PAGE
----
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UI researchers find potential gene therapy for cystic fibrosis

IOWA CITY, Iowa --A team of University of Iowa investigators may have found a way to permanently deliver therapeutic genes to the lungs of patients with cystic fibrosis (CF), the most common fatal hereditary disease in the United States.

The research using human cells in laboratory cultures indicates that the method could be used to permanently cure CF and other genetic lung diseases, said Dr. Paul McCray, associate professor of pediatrics in the UI College of Medicine and co-principal investigator.

The findings were published in the December issue of the Journal of Virology. The other co-principal investigators of the study were Beverly L. Davidson, Ph.D., UI associate professor of internal medicine and director of the Gene Transfer Vector Core, and Guoshun Wang, Ph.D., UI research investigator in pediatrics.

According to the Cystic Fibrosis Foundation, CF affects approximately 30,000 children and young adults in North America. The disease occurs in approximately one of every 3,300 live births and is usually diagnosed in early childhood. Reduced lung function, lung infection and liver and pancreatic disease are among the serious conditions that can reduce the life expectancy of a person with CF. The median age of survival for a person with the disease is 31 years.

CF is caused by the malfunction of an ion channel that regulates secretion of salt and water that protect the lungs. A specialized protein, known as the CF transmembrane conductance regulator (CFTR), makes the channel. The gene that codes for the CFTR protein is mutated in people with CF.

McCray said the UI research project was designed to complement other CF treatments under laboratory investigation, including another UI study. Those methods involve inserting the CFTR gene into a vector-a nonviral carrier or an adenovirus-to facilitate transferring the gene into cells lining the airway.

In some cases, the mucous produced by the diseased lungs may trap the vector and prevent it from depositing the CFTR gene in the cells. With chemical assistance, the vector successfully inserts the gene into the cells and CFTR is produced. While the results are beneficial, the effect is not lasting because the gene itself is not reproduced as the cells divide. Because CF is a chronic, progressive disease, the CFTR gene would have to be reintroduced to maintain production of the protein that protects the ion channel.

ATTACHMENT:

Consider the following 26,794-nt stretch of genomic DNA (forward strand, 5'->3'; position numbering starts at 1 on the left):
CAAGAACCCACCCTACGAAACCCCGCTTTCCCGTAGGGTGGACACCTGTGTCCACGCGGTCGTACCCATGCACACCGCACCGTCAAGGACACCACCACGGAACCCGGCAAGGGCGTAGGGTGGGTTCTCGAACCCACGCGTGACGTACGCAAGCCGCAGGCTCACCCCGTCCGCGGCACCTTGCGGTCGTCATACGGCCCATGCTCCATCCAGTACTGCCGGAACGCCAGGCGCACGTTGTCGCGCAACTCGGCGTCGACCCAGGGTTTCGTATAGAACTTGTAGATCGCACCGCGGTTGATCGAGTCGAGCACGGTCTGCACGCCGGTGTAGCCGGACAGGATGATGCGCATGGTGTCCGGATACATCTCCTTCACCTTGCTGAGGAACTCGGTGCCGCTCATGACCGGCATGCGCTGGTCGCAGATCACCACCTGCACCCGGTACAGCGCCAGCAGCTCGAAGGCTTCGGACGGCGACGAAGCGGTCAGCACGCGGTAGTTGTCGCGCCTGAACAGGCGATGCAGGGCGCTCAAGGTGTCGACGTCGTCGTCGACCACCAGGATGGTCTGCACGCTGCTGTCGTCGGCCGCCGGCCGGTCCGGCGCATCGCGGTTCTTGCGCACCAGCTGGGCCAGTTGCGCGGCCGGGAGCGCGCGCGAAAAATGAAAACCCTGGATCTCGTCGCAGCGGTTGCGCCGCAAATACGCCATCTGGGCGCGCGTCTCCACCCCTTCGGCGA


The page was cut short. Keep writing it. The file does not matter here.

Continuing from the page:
In the study led by McCray and researchers at the UI and Chiron Laboratories in San Diego, the team found that a retrovirus "might be used on a one-time basis and offer a permanent cure for patients with cystic fibrosis," McCray said.

A retrovirus, unlike a nonviral carrier or an adenovirus, can integrate into the host DNA.

"A retrovirus has the advantage of permanently placing its gene into the host cell," McCray said. "So when the cells divide, they are able to reproduce the gene."

In the case of CF, the gene would then code for the needed protein, CFTR, on an ongoing basis, allowing the ion channel to function properly.

At the same time, the team found that there are limitations that prevent the easy introduction of the retrovirus, known as murine leukemia virus (MuLV), into the airway cells. The investigators discovered that the retrovirus cannot easily cross the apical, or top, surface of the cells.

Searching for a way to overcome that difficulty, the team found that the retrovirus readily enters cells from the basolateral, or bottom, side of the cells. The study results suggest that the bottom surface of the cells has receptors that accept the retrovirus.

In addition, the team studied whether disrupting the tight junctions between the cells would make it easier for the retrovirus applied to the apical surface to enter and deliver the CTRF gene. The junctions require calcium, which can be removed through treatment with EGTA, a chemical that binds with calcium.

"Removing the calcium from around the cells opens the tight junctions, which act as a sort of cement between the cells," McCray said. "When the junctions open, the retrovirus can reach the receptors."

The researchers will continue their studies of the MuLV-based retrovirus gene transfer. "Our next step is to develop methods to apply this approach to an animal model," McCray said. "Our early experiments look encouraging."

In a previous cystic fibrosis-related study at the UI, a team of investigators, including Dr. Michael Welsh, professor of internal medicine and Howard Hughes Medical Institute investigator, studied the use of an adenovirus in ferrying the CFTR gene into airway cells.

Welsh and his colleagues found that an adenovirus coupled with a calcium phosphate complex can more easily enter human airway epithelial cells in culture than when the virus alone is used. The team found that the gene is then transferred to a sufficient number of cells to ultimately correct the ion channel deficit. The findings of that study were published in July in the Journal of Clinical Investigation.